• In Search Of... European Tour (1996)[97]
  • The Big Phat Tour (With Clutch, Core, Orange 9MM) (1996)
  • The Action Is Go European Tour (1997)
  • Tore Up From The Floor Up Tour '97 (With Corrosion of Conformity, Machine Head, Drain) (1997)
  • The Action Is Go West Coast Tour (1998)
  • Spring 1998 European Tour (With Spiritual Beggars) (1998)[98]
  • 1998 Australian Tour (1998)
  • Vans Warped Tour 1998 (Fu Manchu dropped off) (1998)
  • Fall 1998 European Tour (With Queens of the Stone Age) (1998)[99]
  • December 1998 North American Tour (With The Hellacopters; Acid King on select dates) (1998)[100][101]
  • March 1999 Mini-Tour (1999)[102]
  • Fall 1999 Mini-Tour (With Type O Negative) (1999)[103]
  • 1999 European Tour (With The Unband) (1999)[104][105][106]
  • December 1999 West Coast Tour (With Speedealer) (1999)[107]
  • January 2000 North American Tour (With Anthrax) (2000)[108]
  • March 2000 North American Tour (With Sevendust, P.O.D.) (2000)[109][110]
  • King of The Road Australasia Tour (2000)[111][112]
  • May 2000 North American Tour (With Motorhead, Speedealer, Nashville Pussy) (2000)[113]
  • King of The Road European Tour (Select dates with Slayer, Iron Maiden) (2000)[114][115]
  • Summer 2000 North American Tour (With Monster Magnet, Speedealer) (2000)[116][117][118]
  • Fall 2000 Tour (With Black Crowes, Jimmy Page; Canceled) (2000)
  • 2001 Canadian Tour (With Clutch, Finger 11; Fu Manchu dropped off) (2001)
  • California Crossing North American Tour (2002)[119]
  • California Crossing European Tour (With Misdemeanor on select dates) (2002)[120][121]
  • California Crossing Australia / New Zealand Tour (2002)[122]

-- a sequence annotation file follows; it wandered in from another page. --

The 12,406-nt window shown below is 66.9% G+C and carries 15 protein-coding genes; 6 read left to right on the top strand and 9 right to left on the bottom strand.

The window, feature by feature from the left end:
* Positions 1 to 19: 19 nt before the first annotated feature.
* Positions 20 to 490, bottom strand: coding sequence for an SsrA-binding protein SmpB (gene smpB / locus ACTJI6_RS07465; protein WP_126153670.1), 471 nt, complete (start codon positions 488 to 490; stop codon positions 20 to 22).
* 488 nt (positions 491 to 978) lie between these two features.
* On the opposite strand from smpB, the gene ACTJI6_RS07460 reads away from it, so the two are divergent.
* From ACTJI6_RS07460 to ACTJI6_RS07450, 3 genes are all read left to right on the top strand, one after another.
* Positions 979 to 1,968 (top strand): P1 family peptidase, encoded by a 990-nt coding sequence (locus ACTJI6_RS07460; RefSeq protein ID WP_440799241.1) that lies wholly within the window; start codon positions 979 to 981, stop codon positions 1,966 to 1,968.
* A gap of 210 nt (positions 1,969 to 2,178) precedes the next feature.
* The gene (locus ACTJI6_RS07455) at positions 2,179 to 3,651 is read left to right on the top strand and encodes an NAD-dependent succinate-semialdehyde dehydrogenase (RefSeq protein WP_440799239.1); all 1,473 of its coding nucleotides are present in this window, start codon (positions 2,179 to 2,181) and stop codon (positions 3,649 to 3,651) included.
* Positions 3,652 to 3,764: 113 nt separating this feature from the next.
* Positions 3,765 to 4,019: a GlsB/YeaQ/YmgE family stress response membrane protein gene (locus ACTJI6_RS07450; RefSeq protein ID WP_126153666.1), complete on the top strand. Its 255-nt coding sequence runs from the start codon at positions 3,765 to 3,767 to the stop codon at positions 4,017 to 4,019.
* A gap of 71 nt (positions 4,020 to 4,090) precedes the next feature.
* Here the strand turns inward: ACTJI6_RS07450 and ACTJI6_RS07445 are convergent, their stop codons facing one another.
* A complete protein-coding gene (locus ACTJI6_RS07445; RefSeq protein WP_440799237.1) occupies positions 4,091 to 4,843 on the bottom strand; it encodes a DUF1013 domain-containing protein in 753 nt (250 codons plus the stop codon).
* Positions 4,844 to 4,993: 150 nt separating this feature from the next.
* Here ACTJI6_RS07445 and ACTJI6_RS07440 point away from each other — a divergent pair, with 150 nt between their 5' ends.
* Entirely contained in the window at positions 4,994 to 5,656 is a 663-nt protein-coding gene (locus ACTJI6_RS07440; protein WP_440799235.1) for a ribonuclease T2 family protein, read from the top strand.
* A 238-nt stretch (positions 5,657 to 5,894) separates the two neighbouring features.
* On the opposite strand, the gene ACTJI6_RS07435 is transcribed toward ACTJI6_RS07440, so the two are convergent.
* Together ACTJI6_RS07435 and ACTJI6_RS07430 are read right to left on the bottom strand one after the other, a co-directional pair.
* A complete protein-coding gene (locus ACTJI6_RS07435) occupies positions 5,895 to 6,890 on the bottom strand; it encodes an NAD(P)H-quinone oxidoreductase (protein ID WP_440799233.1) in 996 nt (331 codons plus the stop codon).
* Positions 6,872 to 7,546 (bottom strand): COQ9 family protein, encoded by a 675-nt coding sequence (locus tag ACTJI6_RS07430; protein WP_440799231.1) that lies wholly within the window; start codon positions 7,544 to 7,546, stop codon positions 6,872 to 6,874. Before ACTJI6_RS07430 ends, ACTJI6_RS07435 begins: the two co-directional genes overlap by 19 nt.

• California Crossing Summer North American Tour (With Speedealer, Brand New Sin) (2002)[123][124]
  • California Crossing Fall European Tour (Canceled) (2002)[125]
  • 2003 European Tour (With Firebird) (2003)[126]
  • Start The Machine North American Tour (With Clutch, High on Fire) (2004)[127][128][129]
  • Summer 2005 North American Tour (With Corrosion of Conformity) (2005)[130]
  • Fall 2005 North American Tour (2005)[131]
  • We Must Obey North American Tour (With Valient Thorr) (2007)[132]
  • We Must Obey European Tour (Spring) (With Valient Thorr) (2007)[133]
  • We Must Obey European Tour (Fall) (Select dates with Truckfighters) (2007)[134][135]
  • We Must Obey North American Tour (2008)[136][137]
  • Signs of Infinite Power North American Tour (With ASG, It's Casual) (2009)[138][139]
  • 2010 European Tour (2010)[140]
  • 2010 North American Tour (With Black Tusk, It's Casual) (2010)[141][142]
  • In Search Of... 15th Anniversary West Coast Tour (2011)[143]
  • In Search Of... 15th Anniversary European Tour (With The Xcerts) (2011)[144]
  • In Search Of... 15th Anniversary Fall Tour (With Honky, The Shrine) (2011)[145]
  • 2012 New Zealand / Australia Tour (With Black Cobra) (2012)[146]
  • The Action Is Go 15th Anniversary European Tour (With The Shrine) (2012)[147][148]
  • The Action Is Go 15th Anniversary North American Tour (With Bloodnstuff) (2013)[149]
  • Gigantoid North American Tour (With Electric Citizen) (2014)[150][151]
  • Gigantoid European Tour (With Bloodnstuff) (2014)[152]